Ministers tell drug firms to stockpile amid No Deal Brexit fears

Ministers tell drug firms to restart stockpiling medicines amid fears of a potential No Deal Brexit and ongoing coronavirus chaos this Christmas

  • Officials warned drug companies to ensure they have stock until December 31 
  • They also warned companies they may have to reroute shipping from Channel 
  • It comes amid measures to fine lorries going to ports without correct paperwork

Drugs companies have been told by ministers to restart stockpiling medicines amid fears of a No Deal Brexit.  

Department of Health officials sent a letter to medical suppliers urging them to ‘replenish’ their drug stock. 

They have even warned companies to be prepared to reroute shipping to avoid the Channel. 

Ministers have asked companies to ensure stockpiling is ‘a key part of contingency plans’.

Officials want firms to ensure they have at least six weeks of supplies in hand by December 31.

However, acknowledging how the coronavirus pandemic has disrupted supply lines, officials accepted it might not be possible and that ‘a flexible approach to preparedness may be required’.

Department of Health officials sent a letter to medical suppliers urging them to ‘replenish’ their drug stock by December 31

Ministers have asked companies to ensure stockpiling is ‘a key part of contingency plans’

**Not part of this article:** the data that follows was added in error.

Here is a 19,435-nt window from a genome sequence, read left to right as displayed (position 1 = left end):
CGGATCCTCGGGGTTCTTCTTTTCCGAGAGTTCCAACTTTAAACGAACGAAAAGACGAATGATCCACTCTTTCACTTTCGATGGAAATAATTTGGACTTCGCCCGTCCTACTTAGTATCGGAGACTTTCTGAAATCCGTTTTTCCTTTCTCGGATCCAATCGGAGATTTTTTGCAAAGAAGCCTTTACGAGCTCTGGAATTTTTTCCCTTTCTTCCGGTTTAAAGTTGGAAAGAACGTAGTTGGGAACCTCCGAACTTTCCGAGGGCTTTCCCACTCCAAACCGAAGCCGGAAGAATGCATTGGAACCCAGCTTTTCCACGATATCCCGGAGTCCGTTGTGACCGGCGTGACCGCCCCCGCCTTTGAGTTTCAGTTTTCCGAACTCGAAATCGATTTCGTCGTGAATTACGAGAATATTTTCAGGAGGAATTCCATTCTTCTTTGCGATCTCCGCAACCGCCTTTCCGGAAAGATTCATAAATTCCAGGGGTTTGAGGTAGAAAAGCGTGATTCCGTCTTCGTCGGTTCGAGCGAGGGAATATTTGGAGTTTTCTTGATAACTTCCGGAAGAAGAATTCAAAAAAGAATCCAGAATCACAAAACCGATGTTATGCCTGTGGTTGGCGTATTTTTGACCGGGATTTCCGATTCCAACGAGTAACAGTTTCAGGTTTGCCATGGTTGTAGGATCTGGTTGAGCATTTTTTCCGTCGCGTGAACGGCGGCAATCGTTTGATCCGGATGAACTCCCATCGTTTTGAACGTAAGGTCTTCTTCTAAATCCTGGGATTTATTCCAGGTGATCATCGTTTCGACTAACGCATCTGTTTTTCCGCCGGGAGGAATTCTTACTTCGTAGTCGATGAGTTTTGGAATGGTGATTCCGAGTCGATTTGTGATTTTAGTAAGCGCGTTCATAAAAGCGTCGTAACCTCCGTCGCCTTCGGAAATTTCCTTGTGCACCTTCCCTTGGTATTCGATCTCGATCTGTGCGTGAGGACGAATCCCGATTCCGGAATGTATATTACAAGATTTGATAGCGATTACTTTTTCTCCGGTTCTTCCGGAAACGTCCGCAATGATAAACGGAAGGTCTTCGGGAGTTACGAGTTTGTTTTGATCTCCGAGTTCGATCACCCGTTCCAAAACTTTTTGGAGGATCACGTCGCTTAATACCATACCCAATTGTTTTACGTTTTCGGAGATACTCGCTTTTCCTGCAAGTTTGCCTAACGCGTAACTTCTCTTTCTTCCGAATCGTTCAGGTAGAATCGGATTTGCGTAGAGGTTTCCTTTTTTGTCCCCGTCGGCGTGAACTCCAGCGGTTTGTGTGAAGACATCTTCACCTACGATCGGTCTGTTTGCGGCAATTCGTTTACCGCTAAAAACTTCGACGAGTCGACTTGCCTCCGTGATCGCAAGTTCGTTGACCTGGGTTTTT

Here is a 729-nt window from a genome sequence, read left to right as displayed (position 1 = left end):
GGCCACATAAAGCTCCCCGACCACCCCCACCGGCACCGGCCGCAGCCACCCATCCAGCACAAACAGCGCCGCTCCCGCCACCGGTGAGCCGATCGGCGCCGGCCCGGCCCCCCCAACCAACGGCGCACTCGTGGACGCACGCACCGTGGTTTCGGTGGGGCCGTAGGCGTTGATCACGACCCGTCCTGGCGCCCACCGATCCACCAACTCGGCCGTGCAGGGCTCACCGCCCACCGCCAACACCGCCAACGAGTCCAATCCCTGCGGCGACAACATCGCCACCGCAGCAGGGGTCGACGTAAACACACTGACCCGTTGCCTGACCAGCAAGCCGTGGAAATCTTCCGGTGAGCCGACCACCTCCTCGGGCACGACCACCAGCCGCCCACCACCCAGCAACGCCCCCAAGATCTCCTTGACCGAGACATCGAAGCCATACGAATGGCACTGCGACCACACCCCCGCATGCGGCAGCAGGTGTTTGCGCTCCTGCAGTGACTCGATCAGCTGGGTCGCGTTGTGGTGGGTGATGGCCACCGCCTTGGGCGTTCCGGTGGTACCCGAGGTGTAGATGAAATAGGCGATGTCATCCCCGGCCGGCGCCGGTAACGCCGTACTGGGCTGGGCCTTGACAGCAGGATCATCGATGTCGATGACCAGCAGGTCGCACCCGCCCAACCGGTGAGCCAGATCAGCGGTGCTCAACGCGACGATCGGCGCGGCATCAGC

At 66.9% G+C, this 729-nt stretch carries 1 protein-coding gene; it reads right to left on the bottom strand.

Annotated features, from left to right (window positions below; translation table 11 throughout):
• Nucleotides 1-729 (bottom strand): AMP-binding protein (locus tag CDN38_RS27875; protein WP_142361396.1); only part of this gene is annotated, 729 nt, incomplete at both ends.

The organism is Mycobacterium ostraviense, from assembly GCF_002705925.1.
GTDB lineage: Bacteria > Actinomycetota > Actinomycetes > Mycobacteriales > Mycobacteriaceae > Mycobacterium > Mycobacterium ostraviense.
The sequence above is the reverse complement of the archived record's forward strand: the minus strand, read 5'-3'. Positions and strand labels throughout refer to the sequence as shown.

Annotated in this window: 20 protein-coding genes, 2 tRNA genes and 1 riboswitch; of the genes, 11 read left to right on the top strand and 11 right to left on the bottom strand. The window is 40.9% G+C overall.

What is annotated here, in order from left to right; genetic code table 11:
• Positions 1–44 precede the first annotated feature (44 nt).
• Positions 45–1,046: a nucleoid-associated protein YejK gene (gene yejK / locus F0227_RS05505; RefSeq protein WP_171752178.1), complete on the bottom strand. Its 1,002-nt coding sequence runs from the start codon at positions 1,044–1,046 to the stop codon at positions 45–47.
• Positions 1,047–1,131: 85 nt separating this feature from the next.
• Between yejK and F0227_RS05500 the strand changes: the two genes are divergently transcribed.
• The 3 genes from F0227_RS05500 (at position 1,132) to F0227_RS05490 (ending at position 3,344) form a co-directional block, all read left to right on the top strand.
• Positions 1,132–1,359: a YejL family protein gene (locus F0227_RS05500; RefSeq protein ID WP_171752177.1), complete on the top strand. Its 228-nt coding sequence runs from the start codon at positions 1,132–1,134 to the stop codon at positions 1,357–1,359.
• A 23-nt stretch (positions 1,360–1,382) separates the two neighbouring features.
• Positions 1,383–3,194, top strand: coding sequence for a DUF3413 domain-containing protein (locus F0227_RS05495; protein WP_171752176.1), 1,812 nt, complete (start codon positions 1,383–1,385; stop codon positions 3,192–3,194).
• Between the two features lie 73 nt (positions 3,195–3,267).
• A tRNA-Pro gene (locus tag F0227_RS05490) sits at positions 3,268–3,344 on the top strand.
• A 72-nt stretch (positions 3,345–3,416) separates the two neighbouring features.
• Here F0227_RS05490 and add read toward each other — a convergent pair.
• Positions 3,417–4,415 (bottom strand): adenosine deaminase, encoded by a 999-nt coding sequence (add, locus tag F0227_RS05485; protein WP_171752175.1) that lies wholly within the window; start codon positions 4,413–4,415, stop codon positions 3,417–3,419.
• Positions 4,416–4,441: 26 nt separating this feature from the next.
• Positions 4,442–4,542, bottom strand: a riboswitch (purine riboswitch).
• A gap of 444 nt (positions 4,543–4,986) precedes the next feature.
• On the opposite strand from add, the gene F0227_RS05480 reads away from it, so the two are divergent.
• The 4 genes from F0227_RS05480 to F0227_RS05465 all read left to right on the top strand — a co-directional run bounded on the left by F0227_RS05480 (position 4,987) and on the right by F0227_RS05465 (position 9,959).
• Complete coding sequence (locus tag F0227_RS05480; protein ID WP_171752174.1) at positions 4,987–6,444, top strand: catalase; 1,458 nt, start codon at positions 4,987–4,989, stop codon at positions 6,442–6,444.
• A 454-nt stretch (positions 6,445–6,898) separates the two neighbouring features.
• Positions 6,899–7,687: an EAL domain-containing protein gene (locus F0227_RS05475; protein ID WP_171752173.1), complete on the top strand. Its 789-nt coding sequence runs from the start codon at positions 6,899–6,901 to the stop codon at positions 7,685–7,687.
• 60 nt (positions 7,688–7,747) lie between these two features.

A letter revealed by the Times read: ‘The first priority of any contingency should be to maintain replenishment rates at necessary levels by securing capacity to reroute freight away from the short straits [the Channel] potential disruption points.

‘Companies are encouraged to review their own logistics arrangements and consider making plans for avoiding the short straits as a matter of priority.’

It comes as the government revealed plans to fine lorry drivers destined for the Channel ports £300 if they drive into Kent after December 31 without necessary export paperwork in a separate consultation published yesterday.

Ministers fear that, in the absence of a trade deal, the EU will impose strict import checks on all goods entering the EU.

This has the potential to gridlock cross-Channel travel.

Officials will now set up a new system to ensure all lorries have the correct paperwork before they reach ports.

Those who failed to comply, not the company employing them, would be fined.

‘The government’s intention is to legislate to enable penalties to be applied to hauliers bound for the EU that have not used the service on entering Kent,’ the consultation said.

It comes after new French minister for Europe Clement Beaune has said No Deal Brexit is better than a bad deal and France will not be ‘intimidated’ in upcoming talks.  

It comes as the government revealed plans to fine lorry drivers destined for the Channel ports £300 if they drive into Kent after December 31 without necessary export paperwork

‘We will not accept a deal at any price,’ he told France Inter radio in his first public comments on Brexit since his appointment.

‘Better no deal at all than a bad deal,’ he said while adding that a deal was nevertheless the best outcome for all concerned.  

He said France would be ‘intransigent’ on fishing, and will not be ‘intimidated’ by Britain in the negotiation ‘game’.  

‘Let’s not kid ourselves, if there is no deal, it will be a difficult issue,’ he added. ‘We’ll have to organise a response for sectors like fisheries. Support our fishermen financially. We’re not there yet.’ 

Britain and the European Union clashed last week over the chances of securing a free trade agreement, with Brussels deeming it ‘unlikely’ but London holding out hope one could be reached in September. 

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